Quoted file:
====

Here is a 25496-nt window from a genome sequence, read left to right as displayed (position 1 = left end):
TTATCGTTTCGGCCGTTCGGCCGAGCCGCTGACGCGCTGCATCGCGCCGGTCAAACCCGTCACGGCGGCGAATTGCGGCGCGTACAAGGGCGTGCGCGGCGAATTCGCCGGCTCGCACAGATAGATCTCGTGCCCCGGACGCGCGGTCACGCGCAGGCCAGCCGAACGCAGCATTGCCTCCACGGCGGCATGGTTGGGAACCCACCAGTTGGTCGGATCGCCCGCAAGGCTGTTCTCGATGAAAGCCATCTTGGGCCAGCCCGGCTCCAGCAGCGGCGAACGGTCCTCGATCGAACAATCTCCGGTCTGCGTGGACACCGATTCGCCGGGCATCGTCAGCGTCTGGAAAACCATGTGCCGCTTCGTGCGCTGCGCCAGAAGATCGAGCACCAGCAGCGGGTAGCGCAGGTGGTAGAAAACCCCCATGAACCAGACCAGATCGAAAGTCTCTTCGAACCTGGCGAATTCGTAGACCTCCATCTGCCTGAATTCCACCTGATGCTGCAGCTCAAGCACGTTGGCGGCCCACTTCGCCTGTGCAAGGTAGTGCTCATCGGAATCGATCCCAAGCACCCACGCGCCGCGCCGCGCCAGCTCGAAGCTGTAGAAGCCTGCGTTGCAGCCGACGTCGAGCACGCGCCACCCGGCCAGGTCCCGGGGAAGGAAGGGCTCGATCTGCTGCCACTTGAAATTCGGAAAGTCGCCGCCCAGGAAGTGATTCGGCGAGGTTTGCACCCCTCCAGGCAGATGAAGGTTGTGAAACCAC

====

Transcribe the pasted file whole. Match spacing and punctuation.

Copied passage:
Here is a 25496-nt window from a genome sequence, read left to right as displayed (position 1 = left end):
TTATCGTTTCGGCCGTTCGGCCGAGCCGCTGACGCGCTGCATCGCGCCGGTCAAACCCGTCACGGCGGCGAATTGCGGCGCGTACAAGGGCGTGCGCGGCGAATTCGCCGGCTCGCACAGATAGATCTCGTGCCCCGGACGCGCGGTCACGCGCAGGCCAGCCGAACGCAGCATTGCCTCCACGGCGGCATGGTTGGGAACCCACCAGTTGGTCGGATCGCCCGCAAGGCTGTTCTCGATGAAAGCCATCTTGGGCCAGCCCGGCTCCAGCAGCGGCGAACGGTCCTCGATCGAACAATCTCCGGTCTGCGTGGACACCGATTCGCCGGGCATCGTCAGCGTCTGGAAAACCATGTGCCGCTTCGTGCGCTGCGCCAGAAGATCGAGCACCAGCAGCGGGTAGCGCAGGTGGTAGAAAACCCCCATGAACCAGACCAGATCGAAAGTCTCTTCGAACCTGGCGAATTCGTAGACCTCCATCTGCCTGAATTCCACCTGATGCTGCAGCTCAAGCACGTTGGCGGCCCACTTCGCCTGTGCAAGGTAGTGCTCATCGGAATCGATCCCAAGCACCCACGCGCCGCGCCGCGCCAGCTCGAAGCTGTAGAAGCCTGCGTTGCAGCCGACGTCGAGCACGCGCCACCCGGCCAGGTCCCGGGGAAGGAAGGGCTCGATCTGCTGCCACTTGAAATTCGGAAAGTCGCCGCCCAGGAAGTGATTCGGCGAGGTTTGCACCCCTCCAGGCAGATGAAGGTTGTGAAACCAC